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AZ House Ethics Committee holds hearing on complaint Rep. Leezah Sun

A state House ethics committee heard testimony Tuesday from five people who accused West Valley lawmaker Leezah Sun of harassment and abusing her position. 

State Rep. Sun faces an ethics complaint filed by fellow Democrats that contains allegations she harassed and threatened city officials in Tolleson and interfered in a court-ordered child custody transfer on behalf of a friend.

During the ethics hearing, Sun admitted to interfering in the custody transfer but denied a second allegation that she falsely claimed to represent Attorney General Kris Mayes during the altercation.

But Kristyn Alcott, who was appointed by the court to oversee the transfer, testified that Sun approached her aggressively during the incident and attempted to intimidate her. 

“There were moments of a stare-down where I was being stared at in an intimidating manner to attempt to influence how I was to move the process forward,” Alcott said.

And she alleged Sun did discuss the Attorney General’s Office during their conversation.

Sun and her attorney cited a recording and transcript of parts of the altercation they provided to the committee that does not include any mention of Mayes or the Attorney General’s Office.

But Alcott claimed that the tape was edited and did not include the entirety of the incident.

“The audio recording was more than 59 minutes that you guys have been provided,” she said. 

The ethics committee also heard from the city of Tolleson employees and a West Valley superintendent, who alleged Sun made vague threats to use her power as a legislator to retaliate against him or his district during a tense exchange.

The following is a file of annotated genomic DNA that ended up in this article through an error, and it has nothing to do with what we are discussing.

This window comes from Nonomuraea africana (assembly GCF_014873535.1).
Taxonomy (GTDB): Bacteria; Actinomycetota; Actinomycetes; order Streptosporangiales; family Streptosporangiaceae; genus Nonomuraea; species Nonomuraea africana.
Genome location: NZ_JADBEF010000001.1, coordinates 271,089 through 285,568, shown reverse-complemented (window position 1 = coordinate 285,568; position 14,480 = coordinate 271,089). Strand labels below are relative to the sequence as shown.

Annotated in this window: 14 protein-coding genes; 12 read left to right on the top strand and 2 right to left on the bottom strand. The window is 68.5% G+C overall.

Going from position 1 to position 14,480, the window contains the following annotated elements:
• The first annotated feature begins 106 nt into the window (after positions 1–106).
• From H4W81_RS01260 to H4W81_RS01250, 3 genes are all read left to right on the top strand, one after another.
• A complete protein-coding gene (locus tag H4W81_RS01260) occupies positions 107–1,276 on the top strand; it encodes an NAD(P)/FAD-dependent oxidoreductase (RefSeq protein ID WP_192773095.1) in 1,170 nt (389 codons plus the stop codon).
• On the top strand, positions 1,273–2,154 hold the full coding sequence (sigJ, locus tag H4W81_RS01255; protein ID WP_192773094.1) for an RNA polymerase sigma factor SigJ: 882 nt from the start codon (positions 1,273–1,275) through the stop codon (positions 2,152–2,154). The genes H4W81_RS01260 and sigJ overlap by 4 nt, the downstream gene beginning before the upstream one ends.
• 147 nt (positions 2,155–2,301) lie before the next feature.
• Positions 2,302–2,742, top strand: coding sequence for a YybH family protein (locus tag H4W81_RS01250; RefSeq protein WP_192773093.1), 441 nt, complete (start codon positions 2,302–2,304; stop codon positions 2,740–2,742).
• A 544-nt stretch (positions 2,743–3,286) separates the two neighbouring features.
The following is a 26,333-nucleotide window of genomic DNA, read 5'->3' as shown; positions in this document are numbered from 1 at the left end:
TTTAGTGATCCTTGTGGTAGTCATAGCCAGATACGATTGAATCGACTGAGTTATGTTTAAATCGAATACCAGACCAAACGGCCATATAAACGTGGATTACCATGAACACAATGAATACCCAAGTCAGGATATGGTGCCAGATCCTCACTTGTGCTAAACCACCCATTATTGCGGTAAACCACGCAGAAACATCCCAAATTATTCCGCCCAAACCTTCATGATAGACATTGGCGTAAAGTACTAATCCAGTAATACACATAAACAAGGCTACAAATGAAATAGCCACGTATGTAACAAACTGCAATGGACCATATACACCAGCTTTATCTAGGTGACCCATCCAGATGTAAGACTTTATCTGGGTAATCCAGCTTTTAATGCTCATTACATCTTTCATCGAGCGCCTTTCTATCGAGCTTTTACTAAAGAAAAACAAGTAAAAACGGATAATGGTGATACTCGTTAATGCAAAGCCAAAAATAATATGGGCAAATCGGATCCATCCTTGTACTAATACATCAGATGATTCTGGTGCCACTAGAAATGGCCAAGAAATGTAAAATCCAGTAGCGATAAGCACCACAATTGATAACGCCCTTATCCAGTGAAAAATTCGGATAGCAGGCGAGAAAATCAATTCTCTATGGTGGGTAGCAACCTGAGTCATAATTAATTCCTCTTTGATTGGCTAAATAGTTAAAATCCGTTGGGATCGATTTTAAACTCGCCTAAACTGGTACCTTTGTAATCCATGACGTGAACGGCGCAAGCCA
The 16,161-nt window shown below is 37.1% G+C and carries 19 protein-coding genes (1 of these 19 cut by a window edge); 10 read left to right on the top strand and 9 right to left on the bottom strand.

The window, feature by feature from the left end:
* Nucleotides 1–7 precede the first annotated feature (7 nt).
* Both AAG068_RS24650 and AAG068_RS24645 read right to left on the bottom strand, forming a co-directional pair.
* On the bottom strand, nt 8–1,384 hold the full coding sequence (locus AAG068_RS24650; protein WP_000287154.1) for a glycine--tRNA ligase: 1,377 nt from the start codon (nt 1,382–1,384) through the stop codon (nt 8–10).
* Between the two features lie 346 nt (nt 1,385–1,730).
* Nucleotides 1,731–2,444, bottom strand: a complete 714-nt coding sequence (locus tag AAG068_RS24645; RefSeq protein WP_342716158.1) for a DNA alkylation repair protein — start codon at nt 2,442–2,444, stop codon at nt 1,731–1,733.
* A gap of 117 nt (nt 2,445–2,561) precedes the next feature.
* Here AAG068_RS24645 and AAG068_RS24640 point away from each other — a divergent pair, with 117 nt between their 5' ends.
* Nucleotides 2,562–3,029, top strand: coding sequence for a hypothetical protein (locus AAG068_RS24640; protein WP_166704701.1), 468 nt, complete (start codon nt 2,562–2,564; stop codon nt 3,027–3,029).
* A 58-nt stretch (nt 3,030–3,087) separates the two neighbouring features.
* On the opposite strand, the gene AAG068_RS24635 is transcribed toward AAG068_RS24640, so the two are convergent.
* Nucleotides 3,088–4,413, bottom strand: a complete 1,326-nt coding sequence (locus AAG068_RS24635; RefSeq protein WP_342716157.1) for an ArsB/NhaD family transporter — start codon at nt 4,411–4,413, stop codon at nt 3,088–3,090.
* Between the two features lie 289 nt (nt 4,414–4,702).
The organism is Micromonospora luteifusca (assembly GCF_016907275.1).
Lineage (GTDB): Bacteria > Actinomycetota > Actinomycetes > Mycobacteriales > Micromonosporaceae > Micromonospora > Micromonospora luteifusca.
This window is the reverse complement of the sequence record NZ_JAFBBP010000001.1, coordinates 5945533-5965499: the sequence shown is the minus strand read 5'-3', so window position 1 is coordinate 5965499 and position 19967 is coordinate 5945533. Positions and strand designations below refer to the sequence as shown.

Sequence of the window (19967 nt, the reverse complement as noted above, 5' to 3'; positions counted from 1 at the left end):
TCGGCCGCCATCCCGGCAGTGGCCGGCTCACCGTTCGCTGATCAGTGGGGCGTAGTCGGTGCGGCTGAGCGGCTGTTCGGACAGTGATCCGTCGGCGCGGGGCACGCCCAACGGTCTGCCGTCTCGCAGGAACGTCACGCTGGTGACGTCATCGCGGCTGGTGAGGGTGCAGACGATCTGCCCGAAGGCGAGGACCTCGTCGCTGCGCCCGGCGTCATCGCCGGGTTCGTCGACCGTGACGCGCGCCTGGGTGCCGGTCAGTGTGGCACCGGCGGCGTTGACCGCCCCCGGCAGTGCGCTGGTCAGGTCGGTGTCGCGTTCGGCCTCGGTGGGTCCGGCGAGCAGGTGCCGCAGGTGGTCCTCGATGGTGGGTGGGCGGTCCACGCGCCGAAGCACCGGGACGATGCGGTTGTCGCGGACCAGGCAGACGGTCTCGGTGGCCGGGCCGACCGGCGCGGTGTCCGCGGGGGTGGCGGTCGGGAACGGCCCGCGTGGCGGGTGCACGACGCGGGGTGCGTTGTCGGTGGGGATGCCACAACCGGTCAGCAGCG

Tolleson City Manager Reyes Medrano and two other employees obtained an injunction against harassment on Oct. 18 against Sun following the May meeting in which Sun is accused of yelling at the staff members and using crude language. The meeting was scheduled to discuss the repeal of legislation that would have funded a road project in Tolleson.

One of the employees in that May meeting was allegedly the subject of Sun’s ire later in the year during a League of Arizona Cities and Towns conference. Sun allegedly told another attendee that if Tolleson lobbyist Pilar Sinawi showed up at the conference, Sun would slap her and throw her off a balcony “to kill her.”

Sinawi, who did not attend the conference, told the committee she feared for her physical safety after learning of the comments.

“She has taken a sense of security away from me,” Sinawi said.

Sun admitted to saying she would slap Sinawi, but denied threatening to kill her. In a response to the initial ethics complaint, Sun’s attorney Garrick McFadden said the comment was meant to blow off steam.

“I am expressive but I am not cruel,” Sun said. 

Sun and McFadden denied the bulk of the allegations that she threatened or harassed anyone.  They claimed much of the testimony — such as the alleged threat at the League of Arizona Cities and Towns conference – was based on hearsay.

That argument appeared to gain some traction with Republicans on the ethics committee.

Rep. Travis Grantham (R-Gilbert) repeatedly asked witnesses whether Sun ever threatened them directly or if they heard about alleged threats second- or third-hand.

But Democrats on the panel repeatedly pushed Sun to respond to the allegations presented by the slate of five witnesses.

“They felt, and I’m going to paraphrase, perhaps an abuse of office and intimidation,” said Rep. Jennifer Longdon (D-Phoenix). “I just want to clarify, you’re telling us that each of these individuals is lying to us today?”

Following the hearing, McFadden, Sun’s attorney, said he felt she received a fair hearing before the committee. 

“I think it was a very fair process,” McFadden said.

But Sun continued to claim the witnesses misrepresented the facts of each incident and that she was the victim of a “smear campaign.”

She declined to elaborate on who was behind that alleged campaign against her. 

Wayne Schutsky is a broadcast field correspondent covering Arizona politics on KJZZ. He has over a decade of experience as a journalist reporting on local communities in Arizona and the state Capitol.